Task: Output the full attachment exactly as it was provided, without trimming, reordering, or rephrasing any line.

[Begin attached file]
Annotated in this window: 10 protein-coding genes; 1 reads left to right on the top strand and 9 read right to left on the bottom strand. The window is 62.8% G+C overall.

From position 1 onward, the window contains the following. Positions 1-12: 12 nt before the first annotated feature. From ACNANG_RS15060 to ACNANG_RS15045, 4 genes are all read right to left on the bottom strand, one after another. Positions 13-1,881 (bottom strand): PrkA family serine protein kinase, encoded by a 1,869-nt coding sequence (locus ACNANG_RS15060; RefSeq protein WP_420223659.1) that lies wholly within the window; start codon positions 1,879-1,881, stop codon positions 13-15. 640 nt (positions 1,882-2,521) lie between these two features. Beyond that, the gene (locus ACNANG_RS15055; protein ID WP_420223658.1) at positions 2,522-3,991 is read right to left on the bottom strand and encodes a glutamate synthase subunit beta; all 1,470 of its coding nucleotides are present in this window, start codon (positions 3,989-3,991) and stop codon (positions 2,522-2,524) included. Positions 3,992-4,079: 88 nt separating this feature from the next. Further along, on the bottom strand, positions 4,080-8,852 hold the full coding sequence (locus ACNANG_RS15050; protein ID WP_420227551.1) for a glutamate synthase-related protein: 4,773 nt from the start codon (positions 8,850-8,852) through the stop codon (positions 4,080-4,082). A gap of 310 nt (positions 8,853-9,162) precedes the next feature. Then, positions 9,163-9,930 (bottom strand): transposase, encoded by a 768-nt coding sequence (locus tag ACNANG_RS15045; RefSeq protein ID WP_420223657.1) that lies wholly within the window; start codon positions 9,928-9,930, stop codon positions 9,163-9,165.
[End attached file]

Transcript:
Annotated in this window: 10 protein-coding genes; 1 reads left to right on the top strand and 9 read right to left on the bottom strand. The window is 62.8% G+C overall.

From position 1 onward, the window contains the following. Positions 1-12: 12 nt before the first annotated feature. From ACNANG_RS15060 to ACNANG_RS15045, 4 genes are all read right to left on the bottom strand, one after another. Positions 13-1,881 (bottom strand): PrkA family serine protein kinase, encoded by a 1,869-nt coding sequence (locus ACNANG_RS15060; RefSeq protein WP_420223659.1) that lies wholly within the window; start codon positions 1,879-1,881, stop codon positions 13-15. 640 nt (positions 1,882-2,521) lie between these two features. Beyond that, the gene (locus ACNANG_RS15055; protein ID WP_420223658.1) at positions 2,522-3,991 is read right to left on the bottom strand and encodes a glutamate synthase subunit beta; all 1,470 of its coding nucleotides are present in this window, start codon (positions 3,989-3,991) and stop codon (positions 2,522-2,524) included. Positions 3,992-4,079: 88 nt separating this feature from the next. Further along, on the bottom strand, positions 4,080-8,852 hold the full coding sequence (locus ACNANG_RS15050; protein ID WP_420227551.1) for a glutamate synthase-related protein: 4,773 nt from the start codon (positions 8,850-8,852) through the stop codon (positions 4,080-4,082). A gap of 310 nt (positions 8,853-9,162) precedes the next feature. Then, positions 9,163-9,930 (bottom strand): transposase, encoded by a 768-nt coding sequence (locus tag ACNANG_RS15045; RefSeq protein ID WP_420223657.1) that lies wholly within the window; start codon positions 9,928-9,930, stop codon positions 9,163-9,165.